In GR v ER 2019 (1) NR 46 (HC) at page 47 - 48, para 3, Prinsloo J sets out the general position as follow:
‘The general rule, in relation to cost orders where a litigant withdraws his or her action is that the withdrawing party is liable to pay the costs of the proceedings. There must be sound reasons why the other party should not be entitled to his or her costs. This is because the withdrawing party is in the same position as an unsuccessful litigant. This rule is not absolute as each case must be considered against its own facts.’
 In casu, this matter was not settled. The defendant did not pay the plaintiff but a third party paid the debt. Mr Kaurivi at first informed this court that defendant paid the full debt and during these proceedings argued that payment was done on behalf of the defendant. These submissions were in fact not correct. He attached to his affidavit confirmation from the Ministry of Industrialisation, Trade and SME Development on 15 July 2019 indicating that it is the legal owner of the property and that the defendant manged the Tannery on behalf of the Ministry. This is a clear admission that it was liable to pay the debt.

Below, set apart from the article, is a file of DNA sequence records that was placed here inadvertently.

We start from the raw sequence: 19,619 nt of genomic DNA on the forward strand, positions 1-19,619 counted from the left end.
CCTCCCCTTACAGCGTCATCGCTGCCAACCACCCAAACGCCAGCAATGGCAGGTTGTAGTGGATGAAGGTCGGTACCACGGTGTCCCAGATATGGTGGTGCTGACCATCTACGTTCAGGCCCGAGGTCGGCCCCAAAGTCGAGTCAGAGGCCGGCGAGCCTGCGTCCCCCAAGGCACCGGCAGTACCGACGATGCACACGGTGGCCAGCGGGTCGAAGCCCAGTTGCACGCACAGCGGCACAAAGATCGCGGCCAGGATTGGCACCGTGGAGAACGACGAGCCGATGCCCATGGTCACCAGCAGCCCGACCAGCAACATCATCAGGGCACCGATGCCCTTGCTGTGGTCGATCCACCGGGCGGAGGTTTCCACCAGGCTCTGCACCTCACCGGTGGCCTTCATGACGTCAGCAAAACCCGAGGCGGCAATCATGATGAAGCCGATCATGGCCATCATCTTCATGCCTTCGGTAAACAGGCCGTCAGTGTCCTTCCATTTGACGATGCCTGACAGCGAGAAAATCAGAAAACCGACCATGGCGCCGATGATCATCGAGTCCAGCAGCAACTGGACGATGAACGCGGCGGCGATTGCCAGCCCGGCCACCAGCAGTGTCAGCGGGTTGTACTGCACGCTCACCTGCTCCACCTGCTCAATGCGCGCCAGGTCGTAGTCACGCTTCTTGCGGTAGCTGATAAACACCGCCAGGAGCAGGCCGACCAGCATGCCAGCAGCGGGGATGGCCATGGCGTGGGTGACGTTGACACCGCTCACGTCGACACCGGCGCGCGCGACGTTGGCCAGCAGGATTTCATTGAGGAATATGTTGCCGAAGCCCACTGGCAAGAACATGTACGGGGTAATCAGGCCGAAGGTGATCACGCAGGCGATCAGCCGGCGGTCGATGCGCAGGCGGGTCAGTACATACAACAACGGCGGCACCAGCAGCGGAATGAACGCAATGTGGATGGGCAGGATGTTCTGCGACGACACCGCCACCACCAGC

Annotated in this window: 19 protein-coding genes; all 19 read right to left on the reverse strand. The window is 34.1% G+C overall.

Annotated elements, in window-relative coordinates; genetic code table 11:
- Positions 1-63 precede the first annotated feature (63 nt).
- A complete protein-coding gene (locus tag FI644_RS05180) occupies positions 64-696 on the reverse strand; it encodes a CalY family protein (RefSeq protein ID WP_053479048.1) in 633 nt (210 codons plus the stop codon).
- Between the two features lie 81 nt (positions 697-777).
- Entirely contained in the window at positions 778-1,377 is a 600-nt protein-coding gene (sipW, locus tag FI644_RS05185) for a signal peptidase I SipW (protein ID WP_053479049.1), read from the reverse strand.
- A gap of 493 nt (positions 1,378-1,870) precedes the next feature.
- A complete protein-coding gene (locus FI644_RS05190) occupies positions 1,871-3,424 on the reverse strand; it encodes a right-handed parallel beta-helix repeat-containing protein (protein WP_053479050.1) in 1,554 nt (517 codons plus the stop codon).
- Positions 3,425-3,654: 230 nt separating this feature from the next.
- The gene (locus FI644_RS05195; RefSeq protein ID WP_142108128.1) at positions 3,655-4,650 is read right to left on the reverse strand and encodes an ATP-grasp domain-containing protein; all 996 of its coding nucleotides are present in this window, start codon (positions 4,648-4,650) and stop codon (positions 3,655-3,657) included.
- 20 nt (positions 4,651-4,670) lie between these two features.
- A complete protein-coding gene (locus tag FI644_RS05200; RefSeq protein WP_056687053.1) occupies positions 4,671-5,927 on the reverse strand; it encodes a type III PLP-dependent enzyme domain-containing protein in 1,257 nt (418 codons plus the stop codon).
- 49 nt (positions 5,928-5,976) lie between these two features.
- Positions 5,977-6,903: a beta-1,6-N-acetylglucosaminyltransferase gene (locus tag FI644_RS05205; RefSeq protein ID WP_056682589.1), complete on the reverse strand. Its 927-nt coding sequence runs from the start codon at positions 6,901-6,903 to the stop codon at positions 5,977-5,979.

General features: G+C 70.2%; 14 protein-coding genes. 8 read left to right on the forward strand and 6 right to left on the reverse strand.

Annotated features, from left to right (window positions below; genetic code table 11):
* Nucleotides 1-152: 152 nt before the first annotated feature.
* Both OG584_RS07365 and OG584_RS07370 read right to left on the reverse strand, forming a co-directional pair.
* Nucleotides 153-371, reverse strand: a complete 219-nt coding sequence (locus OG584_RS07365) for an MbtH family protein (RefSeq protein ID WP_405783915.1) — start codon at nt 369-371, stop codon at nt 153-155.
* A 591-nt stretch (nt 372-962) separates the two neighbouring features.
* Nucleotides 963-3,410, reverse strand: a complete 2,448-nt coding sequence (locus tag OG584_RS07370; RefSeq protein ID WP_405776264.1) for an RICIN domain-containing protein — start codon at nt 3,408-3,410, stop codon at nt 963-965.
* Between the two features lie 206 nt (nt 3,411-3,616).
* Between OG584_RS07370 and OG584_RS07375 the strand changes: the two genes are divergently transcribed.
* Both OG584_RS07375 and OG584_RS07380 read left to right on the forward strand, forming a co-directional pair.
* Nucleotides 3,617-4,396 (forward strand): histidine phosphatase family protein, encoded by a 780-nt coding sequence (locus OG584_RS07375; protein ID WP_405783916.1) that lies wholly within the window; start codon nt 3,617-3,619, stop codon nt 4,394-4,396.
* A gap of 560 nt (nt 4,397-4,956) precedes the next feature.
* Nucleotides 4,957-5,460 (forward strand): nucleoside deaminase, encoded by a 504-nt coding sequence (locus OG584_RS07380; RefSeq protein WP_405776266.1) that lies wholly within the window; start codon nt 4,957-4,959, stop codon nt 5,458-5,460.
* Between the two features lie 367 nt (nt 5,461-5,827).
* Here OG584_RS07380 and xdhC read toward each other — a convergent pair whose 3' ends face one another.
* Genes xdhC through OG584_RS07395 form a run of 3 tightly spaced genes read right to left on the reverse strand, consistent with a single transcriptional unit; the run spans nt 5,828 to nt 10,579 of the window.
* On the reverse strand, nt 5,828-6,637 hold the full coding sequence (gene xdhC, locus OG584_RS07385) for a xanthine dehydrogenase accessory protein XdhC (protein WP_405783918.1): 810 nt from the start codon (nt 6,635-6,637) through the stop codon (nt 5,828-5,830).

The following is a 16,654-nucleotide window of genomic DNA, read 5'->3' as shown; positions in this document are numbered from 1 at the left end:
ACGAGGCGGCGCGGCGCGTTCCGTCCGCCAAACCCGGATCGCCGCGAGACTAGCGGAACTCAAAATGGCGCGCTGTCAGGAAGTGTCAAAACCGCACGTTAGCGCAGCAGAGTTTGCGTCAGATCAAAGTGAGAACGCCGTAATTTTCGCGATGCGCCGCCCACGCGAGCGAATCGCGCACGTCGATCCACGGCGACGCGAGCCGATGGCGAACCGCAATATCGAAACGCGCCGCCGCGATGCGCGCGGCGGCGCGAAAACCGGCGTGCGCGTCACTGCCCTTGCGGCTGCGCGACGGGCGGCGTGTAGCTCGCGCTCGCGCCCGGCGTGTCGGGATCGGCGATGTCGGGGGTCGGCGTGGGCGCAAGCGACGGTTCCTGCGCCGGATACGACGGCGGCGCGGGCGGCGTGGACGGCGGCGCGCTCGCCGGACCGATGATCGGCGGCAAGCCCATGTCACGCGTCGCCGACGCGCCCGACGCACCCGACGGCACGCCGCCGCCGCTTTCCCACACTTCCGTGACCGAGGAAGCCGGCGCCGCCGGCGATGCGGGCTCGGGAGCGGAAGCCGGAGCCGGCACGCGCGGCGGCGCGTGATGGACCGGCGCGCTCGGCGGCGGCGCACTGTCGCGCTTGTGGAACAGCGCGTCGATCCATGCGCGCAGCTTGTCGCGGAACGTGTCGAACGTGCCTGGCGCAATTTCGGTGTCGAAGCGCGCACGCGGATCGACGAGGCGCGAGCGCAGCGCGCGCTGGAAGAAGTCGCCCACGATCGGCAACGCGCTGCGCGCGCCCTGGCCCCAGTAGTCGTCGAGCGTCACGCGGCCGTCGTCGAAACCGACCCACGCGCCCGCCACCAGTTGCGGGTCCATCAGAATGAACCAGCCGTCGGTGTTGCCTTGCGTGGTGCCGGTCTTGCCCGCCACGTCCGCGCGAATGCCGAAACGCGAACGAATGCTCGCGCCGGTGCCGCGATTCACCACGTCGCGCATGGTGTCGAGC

The plaintiff was furnished with the issues raised in defendant’s plea during April 2019 and received the payment on 03 May 2019 from a third party. The plaintiff ought to have known, in light of the plea on the merits and the payment made by the owner of the property that it had instituted proceedings against a party who was not a party to the agreement. The plaintiff having cited the wrong party could not under these circumstances claim that it successfully litigated against the defendant. The defendant ought to have instructed its legal practitioner to withdraw the matter and to tender the wasted costs at this junction.